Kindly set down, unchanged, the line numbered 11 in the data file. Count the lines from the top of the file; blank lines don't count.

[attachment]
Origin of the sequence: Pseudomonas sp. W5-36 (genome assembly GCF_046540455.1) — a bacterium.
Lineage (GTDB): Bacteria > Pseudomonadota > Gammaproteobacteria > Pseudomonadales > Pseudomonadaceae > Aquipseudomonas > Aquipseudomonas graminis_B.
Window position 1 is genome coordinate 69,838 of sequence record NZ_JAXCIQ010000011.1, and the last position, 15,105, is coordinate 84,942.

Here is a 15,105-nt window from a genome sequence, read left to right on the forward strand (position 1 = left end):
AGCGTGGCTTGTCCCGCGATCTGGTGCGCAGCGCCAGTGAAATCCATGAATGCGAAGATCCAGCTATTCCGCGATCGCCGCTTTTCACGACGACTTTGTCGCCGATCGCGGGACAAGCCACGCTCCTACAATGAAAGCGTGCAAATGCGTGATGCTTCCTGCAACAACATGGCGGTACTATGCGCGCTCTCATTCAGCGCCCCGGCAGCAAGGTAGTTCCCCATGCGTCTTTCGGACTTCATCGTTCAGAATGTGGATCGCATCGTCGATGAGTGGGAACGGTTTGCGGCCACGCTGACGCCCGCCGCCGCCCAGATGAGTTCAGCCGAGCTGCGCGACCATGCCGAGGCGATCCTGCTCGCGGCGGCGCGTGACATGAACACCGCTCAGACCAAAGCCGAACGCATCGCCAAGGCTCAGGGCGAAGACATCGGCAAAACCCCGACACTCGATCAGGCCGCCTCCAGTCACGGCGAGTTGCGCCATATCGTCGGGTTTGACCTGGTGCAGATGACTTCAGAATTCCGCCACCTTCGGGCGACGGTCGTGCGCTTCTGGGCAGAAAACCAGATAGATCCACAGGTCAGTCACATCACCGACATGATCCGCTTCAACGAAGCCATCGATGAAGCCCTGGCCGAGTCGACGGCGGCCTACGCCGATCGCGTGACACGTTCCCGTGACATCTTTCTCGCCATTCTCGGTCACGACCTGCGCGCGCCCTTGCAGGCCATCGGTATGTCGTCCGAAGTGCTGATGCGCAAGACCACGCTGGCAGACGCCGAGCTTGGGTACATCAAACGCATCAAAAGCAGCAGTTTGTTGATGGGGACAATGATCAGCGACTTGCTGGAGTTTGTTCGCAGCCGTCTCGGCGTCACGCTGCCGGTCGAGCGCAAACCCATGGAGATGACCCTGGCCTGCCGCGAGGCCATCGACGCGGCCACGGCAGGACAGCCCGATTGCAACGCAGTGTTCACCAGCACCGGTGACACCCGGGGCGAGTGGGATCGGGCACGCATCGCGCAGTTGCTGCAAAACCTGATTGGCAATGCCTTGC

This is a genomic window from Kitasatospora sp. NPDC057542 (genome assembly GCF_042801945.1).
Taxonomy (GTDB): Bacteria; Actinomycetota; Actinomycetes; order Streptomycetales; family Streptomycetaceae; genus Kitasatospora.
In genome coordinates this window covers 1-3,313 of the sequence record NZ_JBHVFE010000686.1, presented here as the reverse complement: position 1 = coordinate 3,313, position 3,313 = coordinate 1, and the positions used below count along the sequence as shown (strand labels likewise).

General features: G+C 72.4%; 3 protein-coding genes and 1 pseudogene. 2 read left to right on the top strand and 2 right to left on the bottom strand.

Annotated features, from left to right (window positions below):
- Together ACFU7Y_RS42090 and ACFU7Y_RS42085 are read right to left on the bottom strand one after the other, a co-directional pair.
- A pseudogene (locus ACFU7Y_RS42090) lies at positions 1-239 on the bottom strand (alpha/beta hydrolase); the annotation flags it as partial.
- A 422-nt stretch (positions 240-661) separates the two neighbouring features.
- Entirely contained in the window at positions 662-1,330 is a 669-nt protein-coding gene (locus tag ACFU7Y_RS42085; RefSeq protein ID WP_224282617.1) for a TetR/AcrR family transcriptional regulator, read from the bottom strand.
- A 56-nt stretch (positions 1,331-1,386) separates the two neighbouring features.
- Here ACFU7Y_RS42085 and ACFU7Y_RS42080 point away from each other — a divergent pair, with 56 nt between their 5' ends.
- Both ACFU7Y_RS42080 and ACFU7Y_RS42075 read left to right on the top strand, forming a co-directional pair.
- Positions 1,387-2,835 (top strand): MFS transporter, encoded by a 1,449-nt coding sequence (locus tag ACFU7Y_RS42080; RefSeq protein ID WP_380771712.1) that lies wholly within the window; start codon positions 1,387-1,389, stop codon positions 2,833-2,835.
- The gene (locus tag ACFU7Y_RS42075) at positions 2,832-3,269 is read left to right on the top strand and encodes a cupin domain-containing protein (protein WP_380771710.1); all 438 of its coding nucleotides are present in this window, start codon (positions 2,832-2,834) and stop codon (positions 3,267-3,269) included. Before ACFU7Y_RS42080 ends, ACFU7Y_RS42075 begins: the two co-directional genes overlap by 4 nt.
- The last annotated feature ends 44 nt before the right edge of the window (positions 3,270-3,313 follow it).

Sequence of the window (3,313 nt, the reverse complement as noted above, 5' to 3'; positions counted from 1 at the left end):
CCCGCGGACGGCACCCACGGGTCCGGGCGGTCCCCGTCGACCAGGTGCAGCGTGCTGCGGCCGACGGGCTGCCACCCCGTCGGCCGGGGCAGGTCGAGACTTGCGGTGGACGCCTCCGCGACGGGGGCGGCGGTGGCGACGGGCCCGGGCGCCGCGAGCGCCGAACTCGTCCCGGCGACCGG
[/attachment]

- Together ACFU7Y_RS42090 and ACFU7Y_RS42085 are read right to left on the bottom strand one after the other, a co-directional pair.